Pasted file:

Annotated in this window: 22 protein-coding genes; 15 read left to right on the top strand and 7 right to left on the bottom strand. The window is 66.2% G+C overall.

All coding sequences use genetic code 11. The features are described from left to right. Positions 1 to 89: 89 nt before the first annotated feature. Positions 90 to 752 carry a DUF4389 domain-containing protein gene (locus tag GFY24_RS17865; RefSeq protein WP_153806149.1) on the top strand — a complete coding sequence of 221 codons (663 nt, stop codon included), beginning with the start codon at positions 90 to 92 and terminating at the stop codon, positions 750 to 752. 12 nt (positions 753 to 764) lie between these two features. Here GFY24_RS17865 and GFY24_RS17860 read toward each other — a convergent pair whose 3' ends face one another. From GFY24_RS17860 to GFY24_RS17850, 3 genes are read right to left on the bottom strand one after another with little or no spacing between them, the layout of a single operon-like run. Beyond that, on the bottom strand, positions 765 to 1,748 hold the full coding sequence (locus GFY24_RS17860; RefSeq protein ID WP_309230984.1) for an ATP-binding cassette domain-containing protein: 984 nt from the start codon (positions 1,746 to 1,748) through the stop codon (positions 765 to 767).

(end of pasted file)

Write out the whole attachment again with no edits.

Annotated in this window: 22 protein-coding genes; 15 read left to right on the top strand and 7 right to left on the bottom strand. The window is 66.2% G+C overall.

All coding sequences use genetic code 11. The features are described from left to right. Positions 1 to 89: 89 nt before the first annotated feature. Positions 90 to 752 carry a DUF4389 domain-containing protein gene (locus tag GFY24_RS17865; RefSeq protein WP_153806149.1) on the top strand — a complete coding sequence of 221 codons (663 nt, stop codon included), beginning with the start codon at positions 90 to 92 and terminating at the stop codon, positions 750 to 752. 12 nt (positions 753 to 764) lie between these two features. Here GFY24_RS17865 and GFY24_RS17860 read toward each other — a convergent pair whose 3' ends face one another. From GFY24_RS17860 to GFY24_RS17850, 3 genes are read right to left on the bottom strand one after another with little or no spacing between them, the layout of a single operon-like run. Beyond that, on the bottom strand, positions 765 to 1,748 hold the full coding sequence (locus GFY24_RS17860; RefSeq protein ID WP_309230984.1) for an ATP-binding cassette domain-containing protein: 984 nt from the start codon (positions 1,746 to 1,748) through the stop codon (positions 765 to 767).